Allen B. MacKenzie



Joint Adaptation of Multiple Cognitive Systems without Explicit Coordination

Sponsored by the National Science Foundation. The project started February 1, 2013 and ended on January 31, 2016. NSF award data for Virginia Tech is here.

Abstract

Cognitive wireless systems are a collection of wireless network entities that are able to adapt intelligently to the environment through observation, exploration and learning. This project designs methods for cognitive radio systems to compete for inhomogeneous spectrum resources and to establish, without explicit coordination, a spectrum etiquette. Each system’s resource utilization strategy must be decided with only imperfect information of other systems’ actions, and the resulting adaptations must discourage any one system from manipulating the agreed spectrum etiquette. The framework of dynamic games with imperfect private monitoring is adopted to design coexistence mechanisms for cognitive radio systems sharing inhomogeneous resources and to analyze the stability, robustness, complexity, and convergence of these mechanisms. This work directly impacts the development and standardization of frequency agile wireless systems that can more efficiently use the available spectrum to support increasing demand for ubiquitous wireless connectivity at high data rates. The project is a collaborative effort between researchers in the US (at Virginia Tech and the University of Houston) and Finland (at the University of Oulu). This work will extend the state of the art in cognitive system adaptations by incorporating the ability to: efficiently adapt under imperfect information; fairly share inhomogeneous resources; and discourage manipulation of resource use by selfish adversaries. Results will be disseminated in high impact journals and conferences; the designed coexistence mechanisms will also be presented to industry and regulators in the US and Europe.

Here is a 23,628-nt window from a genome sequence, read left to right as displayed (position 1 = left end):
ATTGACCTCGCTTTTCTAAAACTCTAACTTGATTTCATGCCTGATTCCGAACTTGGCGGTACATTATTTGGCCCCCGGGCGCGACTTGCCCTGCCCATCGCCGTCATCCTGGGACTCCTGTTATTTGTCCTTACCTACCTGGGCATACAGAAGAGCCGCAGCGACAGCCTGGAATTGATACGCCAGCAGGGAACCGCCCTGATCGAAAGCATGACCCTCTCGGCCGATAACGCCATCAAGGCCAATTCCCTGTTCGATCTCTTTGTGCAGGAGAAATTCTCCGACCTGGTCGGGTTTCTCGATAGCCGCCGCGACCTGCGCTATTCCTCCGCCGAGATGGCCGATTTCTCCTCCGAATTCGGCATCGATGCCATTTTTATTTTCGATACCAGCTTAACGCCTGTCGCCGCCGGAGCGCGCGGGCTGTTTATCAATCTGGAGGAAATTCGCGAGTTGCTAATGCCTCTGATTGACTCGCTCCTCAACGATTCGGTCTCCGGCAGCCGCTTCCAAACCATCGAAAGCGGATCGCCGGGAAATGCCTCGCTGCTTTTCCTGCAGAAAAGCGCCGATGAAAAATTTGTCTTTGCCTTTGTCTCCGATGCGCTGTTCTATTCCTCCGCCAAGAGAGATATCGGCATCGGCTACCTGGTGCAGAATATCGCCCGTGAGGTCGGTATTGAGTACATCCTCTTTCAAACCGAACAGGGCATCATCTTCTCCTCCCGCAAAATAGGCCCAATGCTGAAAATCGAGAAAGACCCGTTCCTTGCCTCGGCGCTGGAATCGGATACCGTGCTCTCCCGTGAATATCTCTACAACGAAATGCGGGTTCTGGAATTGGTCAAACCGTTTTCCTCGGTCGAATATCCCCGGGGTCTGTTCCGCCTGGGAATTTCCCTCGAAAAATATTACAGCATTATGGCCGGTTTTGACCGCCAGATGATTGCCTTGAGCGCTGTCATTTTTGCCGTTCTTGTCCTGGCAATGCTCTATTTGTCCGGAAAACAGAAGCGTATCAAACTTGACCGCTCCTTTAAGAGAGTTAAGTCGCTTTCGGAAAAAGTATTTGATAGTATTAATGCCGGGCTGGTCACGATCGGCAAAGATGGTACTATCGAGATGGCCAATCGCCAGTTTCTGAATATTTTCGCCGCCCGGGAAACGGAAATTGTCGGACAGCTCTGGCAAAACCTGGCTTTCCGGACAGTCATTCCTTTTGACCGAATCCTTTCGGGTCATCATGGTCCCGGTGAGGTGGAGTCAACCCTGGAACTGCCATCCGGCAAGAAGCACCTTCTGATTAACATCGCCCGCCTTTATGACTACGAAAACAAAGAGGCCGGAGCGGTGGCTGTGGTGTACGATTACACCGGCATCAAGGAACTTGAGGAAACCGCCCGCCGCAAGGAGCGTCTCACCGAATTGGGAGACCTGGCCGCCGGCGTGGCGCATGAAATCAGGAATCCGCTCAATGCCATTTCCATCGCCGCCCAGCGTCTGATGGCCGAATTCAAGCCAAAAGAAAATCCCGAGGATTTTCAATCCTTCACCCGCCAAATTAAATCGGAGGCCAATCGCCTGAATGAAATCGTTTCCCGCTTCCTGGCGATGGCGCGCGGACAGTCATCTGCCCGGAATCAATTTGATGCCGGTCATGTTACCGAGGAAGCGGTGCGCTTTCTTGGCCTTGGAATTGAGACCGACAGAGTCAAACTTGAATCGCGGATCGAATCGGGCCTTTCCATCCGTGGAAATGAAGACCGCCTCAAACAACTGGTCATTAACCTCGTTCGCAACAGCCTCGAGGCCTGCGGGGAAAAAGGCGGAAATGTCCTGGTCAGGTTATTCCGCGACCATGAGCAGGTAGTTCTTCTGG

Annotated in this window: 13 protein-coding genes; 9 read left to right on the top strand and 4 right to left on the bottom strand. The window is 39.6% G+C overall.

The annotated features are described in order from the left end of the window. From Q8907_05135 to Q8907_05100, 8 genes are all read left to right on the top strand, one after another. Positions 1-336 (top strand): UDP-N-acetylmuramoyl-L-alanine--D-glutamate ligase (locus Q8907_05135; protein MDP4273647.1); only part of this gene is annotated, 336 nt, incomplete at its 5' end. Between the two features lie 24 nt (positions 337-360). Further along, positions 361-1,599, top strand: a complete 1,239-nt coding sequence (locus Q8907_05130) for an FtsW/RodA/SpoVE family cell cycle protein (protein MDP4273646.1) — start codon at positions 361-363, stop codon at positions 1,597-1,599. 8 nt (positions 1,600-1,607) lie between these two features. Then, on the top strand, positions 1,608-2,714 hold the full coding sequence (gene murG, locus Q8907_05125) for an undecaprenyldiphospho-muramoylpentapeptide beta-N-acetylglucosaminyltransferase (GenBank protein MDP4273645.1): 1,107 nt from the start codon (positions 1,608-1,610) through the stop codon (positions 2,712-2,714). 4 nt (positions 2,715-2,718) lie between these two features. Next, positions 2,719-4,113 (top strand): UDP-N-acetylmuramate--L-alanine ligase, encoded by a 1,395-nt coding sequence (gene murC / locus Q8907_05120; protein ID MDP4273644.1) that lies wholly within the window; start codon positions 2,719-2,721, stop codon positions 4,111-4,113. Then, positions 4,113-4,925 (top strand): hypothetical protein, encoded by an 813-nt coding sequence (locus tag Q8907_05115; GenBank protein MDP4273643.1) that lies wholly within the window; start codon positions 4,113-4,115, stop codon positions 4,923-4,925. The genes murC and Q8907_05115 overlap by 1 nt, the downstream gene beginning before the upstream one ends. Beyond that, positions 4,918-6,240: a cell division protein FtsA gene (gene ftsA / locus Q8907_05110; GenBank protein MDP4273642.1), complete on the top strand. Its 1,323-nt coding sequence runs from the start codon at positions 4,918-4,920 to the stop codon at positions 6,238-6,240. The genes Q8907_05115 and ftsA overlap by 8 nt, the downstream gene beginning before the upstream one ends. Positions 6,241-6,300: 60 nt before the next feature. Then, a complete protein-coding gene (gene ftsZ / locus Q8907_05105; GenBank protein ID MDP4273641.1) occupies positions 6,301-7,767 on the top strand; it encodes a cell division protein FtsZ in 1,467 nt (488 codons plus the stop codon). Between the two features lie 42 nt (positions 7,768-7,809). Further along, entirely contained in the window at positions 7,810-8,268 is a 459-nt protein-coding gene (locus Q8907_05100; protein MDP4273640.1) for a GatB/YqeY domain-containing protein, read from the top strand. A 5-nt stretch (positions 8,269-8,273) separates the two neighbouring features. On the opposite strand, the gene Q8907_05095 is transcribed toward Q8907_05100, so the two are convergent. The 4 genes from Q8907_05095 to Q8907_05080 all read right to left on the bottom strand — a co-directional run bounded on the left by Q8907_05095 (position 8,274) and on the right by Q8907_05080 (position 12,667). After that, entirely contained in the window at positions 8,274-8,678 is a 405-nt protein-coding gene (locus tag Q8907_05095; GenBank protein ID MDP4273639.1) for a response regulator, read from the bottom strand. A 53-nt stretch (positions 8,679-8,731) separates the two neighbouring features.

Participants

This is a collaborative project between Virginia Tech, the University of Houston, and the University of Oulu, in Finland. (Participation of the University of Oulu was provided by Tekes.)

Virginia Tech

  • Allen B. MacKenzie, Principal Investigator, Virginia Tech
  • Luiz A. DaSilva, Co-Principal Investigator and Former Principal Investigator, Virginia Tech
  • Ji (Tracey) Wang, Graduate Research Associate

Partner Organizations

  • University of Houston (Prof. Zhu Han)
  • University of Oulu, Finland (Prof. Matti Latva-aho and Dr. Zaheer Khan)

Publications

  • Z. Khan, J. Lehtomaki, L. A. DaSilva, M. Latva-aho, and M. Juntti, “Adaptation in a Channel Access Game with Private Monitoring,” Proc. IEEE Global Communications Conference (Globecom), Atlanta, GA, 2013. [PDF]
  • Z. Khan, H. Ahmadi, E. Hossain, M. Coupechoux, L. A. DaSilva, and J. Lehtomaki, “Carrier Aggregation / Channel Bonding in Next Generation Cellular Networks: Methods and Challenges,” IEEE Network, vol. 28, no. 6, 2014.
  • H. Zhang, M. Bennis, L. A. DaSilva, and Z. Han, “Multi-leader Multi-follower Stackelberg Game among Wi-Fi, Small Cell and Macrocell Networks,” Proc. of IEEE Global Communications Conference (Globecom), Austin, TX, 2014.
  • J. Wang, I. Macaluso, and L. A. DaSilva, “Perfect versus Imperfect Monitoring in Multi-agent Opportunistic Channel Access,” Proc. Intl. Conf. on Cognitive Radio Oriented Wireless Networks (CROWNCOM), Oulu, Finland, 2014. [PDF]
  • Hamed Ahmadi, Irene Macaluso, Zaheer Khan, Hanna Bogucka, and Luiz A. DaSilva, “Economic and Game Theoretic Models for Spectrum Sharing,” in Opportunistic Spectrum Sharing and White Space Access: The Practical Reality. John Wiley & Sons, 2015.
  • Yong Xiao, Kwang-Cheng Chen, Chau Yuen, Zhu Han, and Luiz A. DaSilva, “A Bayesian Overlapping Coalition Formation Game for Device-to-Device Spectrum Sharing in Cellular Networks,” IEEE Transactions on Wireless Communications, vol. 14, no. 7, 2015. [PDF]
  • Yong Xiao, Zhu Han, Kwang-Cheng Chen, Luiz A. DaSilva, “Bayesian Hierarchical Mechanism Design for Cognitive Radio Networks,” IEEE Journal on Selected Areas in Communications, vol. 33, no. 5, 2015. [PDF]
  • Zaheer Khan, Janne J. Lehtomäki, Luiz A. DaSilva, Ekram Hossain, and Matti Latva-aho, “Opportunistic Channel Selection by Cognitive Wireless Nodes Under Imperfect Observations and Limited Memory: A Repeated Game Model,” IEEE Transactions on Mobile Computing, vol. 15, no. 1,  2016.
  • Ji Wang, “Imperfect Monitoring in Multi-agent Opportunistic Channel Access,” M.S. Thesis, Virginia Polytechnic Institute and State University, 2016.
  • Ji Wang, Luiz A. DaSilva, and Allen B. MacKenzie, “Calculating the Distribution of the Number of Successful Transmission in Multi-channel Random Access,” under review.
  • Ji Wang, Allen B. MacKenzie, Irene Macalusi, and Luiz A. DaSilva, “Partial Observability in Multi-agent Opportunistic Channel,” under review.